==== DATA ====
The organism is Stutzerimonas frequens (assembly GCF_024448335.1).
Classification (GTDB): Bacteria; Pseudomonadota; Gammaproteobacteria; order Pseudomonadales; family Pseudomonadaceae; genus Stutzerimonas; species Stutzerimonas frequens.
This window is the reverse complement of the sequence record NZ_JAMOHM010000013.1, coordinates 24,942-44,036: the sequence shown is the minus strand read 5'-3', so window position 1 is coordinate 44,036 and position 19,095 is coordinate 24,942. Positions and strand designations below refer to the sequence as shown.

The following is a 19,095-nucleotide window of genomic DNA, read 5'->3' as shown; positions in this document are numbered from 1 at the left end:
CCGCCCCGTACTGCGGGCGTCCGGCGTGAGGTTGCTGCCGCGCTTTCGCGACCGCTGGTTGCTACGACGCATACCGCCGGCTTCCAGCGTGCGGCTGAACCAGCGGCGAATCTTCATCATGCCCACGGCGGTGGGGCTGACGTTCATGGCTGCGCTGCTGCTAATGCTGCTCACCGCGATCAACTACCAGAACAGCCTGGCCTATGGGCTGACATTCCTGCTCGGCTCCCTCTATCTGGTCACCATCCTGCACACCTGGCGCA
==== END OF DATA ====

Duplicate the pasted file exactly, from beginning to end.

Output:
The organism is Stutzerimonas frequens (assembly GCF_024448335.1).
Classification (GTDB): Bacteria; Pseudomonadota; Gammaproteobacteria; order Pseudomonadales; family Pseudomonadaceae; genus Stutzerimonas; species Stutzerimonas frequens.
This window is the reverse complement of the sequence record NZ_JAMOHM010000013.1, coordinates 24,942-44,036: the sequence shown is the minus strand read 5'-3', so window position 1 is coordinate 44,036 and position 19,095 is coordinate 24,942. Positions and strand designations below refer to the sequence as shown.

The following is a 19,095-nucleotide window of genomic DNA, read 5'->3' as shown; positions in this document are numbered from 1 at the left end:
CCGCCCCGTACTGCGGGCGTCCGGCGTGAGGTTGCTGCCGCGCTTTCGCGACCGCTGGTTGCTACGACGCATACCGCCGGCTTCCAGCGTGCGGCTGAACCAGCGGCGAATCTTCATCATGCCCACGGCGGTGGGGCTGACGTTCATGGCTGCGCTGCTGCTAATGCTGCTCACCGCGATCAACTACCAGAACAGCCTGGCCTATGGGCTGACATTCCTGCTCGGCTCCCTCTATCTGGTCACCATCCTGCACACCTGGCGCA